Helping a third grader with their homework can be challenging. My third grader was upset that he didn't understand an assignment which he believed meant, staying back a year and carrying the scourge of failure for eternity on his permanent record thus preventing him from going to Bowdoin College, becoming President or getting a really good square dance partner in gym. He was also convinced his parents would be ashamed of him. So, the first thing we had to do was to tell him that how he did in school did not matter how we felt about him, even if he had to dance alone. Then, I read the assignment to prove that my eight years of college were not wasted. QUESTION: "How is solar energy used in your home? Give examples."
"The solar system has lots of energy with all the moving planets, moons and stuff but how do we use that in our home?" he asked. I looked into the teary face of tomorrow's scientist and said in a calming yet intelligent voice, "Ask your mother!" Then, we worked backwards from planet Pluto to the center of the universe - “ Portland, Maine. "And when do we love to go to Portland to see the Sea Dogs play?"
"In the summer," he said.
"Because that's when the seats finally thaw out!"
"Exactly! By using the solar energy of the sun," I said.
"Oh, I get it! We use it at our house to go to baseball games instead of mowing the lawn, right Dad?"
"Right, but let's think of another example how we can use the sun at our house - for extra credit," I said.
So, the two of us sat down and discussed in third grade terms the country's dependence on foreign oil, global warming (I think it's going to snow), macro-economics, inventors of the 19th and 20th century and the girl he would most like to have as a square dancing partner. We then designed and developed a pre-heating prototype water heater using a magnifying glass to tap the sun's energy. This meant we had an economical, pollution free source of energy that saved us electricity and money. For demonstration purposes we made a miniature heating unit with an insulated storage tank with temperature gauge (thermometer) and an oscillating magnifying glass glued to a kitchen cooking timer. Put cold water in, focus the sun through the glass on the side of the insulated tank (beer can) and watch the temperature rise. Not only did he have the answer, he had an invention to prove it. His future looked bright, straight into summer school.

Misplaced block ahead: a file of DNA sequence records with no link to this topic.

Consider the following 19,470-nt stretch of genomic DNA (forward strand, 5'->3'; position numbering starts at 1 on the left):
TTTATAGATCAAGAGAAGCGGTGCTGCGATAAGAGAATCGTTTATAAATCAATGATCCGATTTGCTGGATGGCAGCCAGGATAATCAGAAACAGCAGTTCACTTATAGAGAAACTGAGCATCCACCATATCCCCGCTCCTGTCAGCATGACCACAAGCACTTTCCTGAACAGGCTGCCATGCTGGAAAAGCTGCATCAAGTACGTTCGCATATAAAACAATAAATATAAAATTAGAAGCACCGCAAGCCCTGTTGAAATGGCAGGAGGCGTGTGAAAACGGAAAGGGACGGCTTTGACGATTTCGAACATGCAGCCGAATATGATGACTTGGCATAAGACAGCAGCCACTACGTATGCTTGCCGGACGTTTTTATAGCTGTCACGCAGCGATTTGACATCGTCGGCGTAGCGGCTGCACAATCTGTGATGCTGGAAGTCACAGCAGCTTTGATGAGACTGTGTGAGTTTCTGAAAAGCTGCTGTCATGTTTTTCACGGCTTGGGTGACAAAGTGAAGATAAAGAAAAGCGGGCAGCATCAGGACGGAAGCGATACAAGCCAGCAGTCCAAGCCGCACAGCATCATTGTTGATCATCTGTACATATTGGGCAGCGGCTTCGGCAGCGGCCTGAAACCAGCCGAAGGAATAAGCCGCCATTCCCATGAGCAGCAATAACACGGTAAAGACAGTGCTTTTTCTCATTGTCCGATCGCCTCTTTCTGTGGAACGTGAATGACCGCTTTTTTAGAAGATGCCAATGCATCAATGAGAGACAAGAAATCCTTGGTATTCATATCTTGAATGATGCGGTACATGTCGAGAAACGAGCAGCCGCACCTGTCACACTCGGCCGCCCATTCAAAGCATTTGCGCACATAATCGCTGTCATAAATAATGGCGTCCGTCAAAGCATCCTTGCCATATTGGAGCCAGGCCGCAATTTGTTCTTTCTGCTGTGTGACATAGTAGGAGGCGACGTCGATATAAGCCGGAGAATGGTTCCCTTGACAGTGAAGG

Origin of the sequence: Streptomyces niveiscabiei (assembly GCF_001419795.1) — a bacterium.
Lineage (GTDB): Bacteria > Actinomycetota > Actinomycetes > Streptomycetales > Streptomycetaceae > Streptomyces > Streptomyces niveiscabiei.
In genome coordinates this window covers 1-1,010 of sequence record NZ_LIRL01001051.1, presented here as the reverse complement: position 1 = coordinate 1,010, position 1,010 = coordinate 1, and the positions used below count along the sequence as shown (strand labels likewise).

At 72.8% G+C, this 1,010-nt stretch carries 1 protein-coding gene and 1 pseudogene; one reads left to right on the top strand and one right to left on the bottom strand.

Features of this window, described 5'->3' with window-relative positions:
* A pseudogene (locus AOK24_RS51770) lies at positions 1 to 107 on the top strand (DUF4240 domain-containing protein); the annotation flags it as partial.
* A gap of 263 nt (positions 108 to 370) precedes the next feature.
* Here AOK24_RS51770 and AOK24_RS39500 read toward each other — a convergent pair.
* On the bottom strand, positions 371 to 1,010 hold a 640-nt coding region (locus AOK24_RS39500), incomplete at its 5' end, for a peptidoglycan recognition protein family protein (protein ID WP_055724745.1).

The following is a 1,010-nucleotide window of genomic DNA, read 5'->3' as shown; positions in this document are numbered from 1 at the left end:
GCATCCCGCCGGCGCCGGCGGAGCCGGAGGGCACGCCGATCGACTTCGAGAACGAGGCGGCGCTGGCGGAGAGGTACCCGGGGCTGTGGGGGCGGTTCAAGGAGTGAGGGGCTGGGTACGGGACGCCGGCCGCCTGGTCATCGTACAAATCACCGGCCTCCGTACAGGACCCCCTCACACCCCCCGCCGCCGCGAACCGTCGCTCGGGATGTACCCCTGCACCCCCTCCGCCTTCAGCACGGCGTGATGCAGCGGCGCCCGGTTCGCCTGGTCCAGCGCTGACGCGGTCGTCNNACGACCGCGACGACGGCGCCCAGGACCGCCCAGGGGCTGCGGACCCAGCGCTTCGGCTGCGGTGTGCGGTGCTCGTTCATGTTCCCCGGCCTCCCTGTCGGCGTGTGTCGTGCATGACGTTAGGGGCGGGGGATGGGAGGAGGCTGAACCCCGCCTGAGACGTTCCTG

Inventors have always impressed me. Their insight, perseverance and devil may care attitudes have been a source of great inspiration to me over the years. Sometimes I like the inventors as much as their inventions. Thomas Edison, Orville Reddenbacker, Errol Flynn - their discoveries and applications of state-of-the-art technology has helped make America great. Where would we be without the telephone, bigger popcorn kernels and two-way mirrors?
Then I decided that our pre-heating hot water heater invention had investment merit. While my son dreamt he was dose-e-doe'ing his partner, I sent a description and request for funding to the U.S. Department of Energy. I figured asking one hundred thousand dollars ($100,000) for project development was a good place to start. I also invented an odorless, environmentally friendly toilet and sent an application for funding to the U.S. Environmental Protection Agency. Depending on what responds first will determine where I send the next invention: "Washing Clothes by Tidal Changes."
I'll be happy to share with you the responses we get from government officials as long as you promise you won't get mad if they send me $100,000. Hey, it's an election year! I bet they'll send me a check and invitation to the election party. Hope they have square dancing.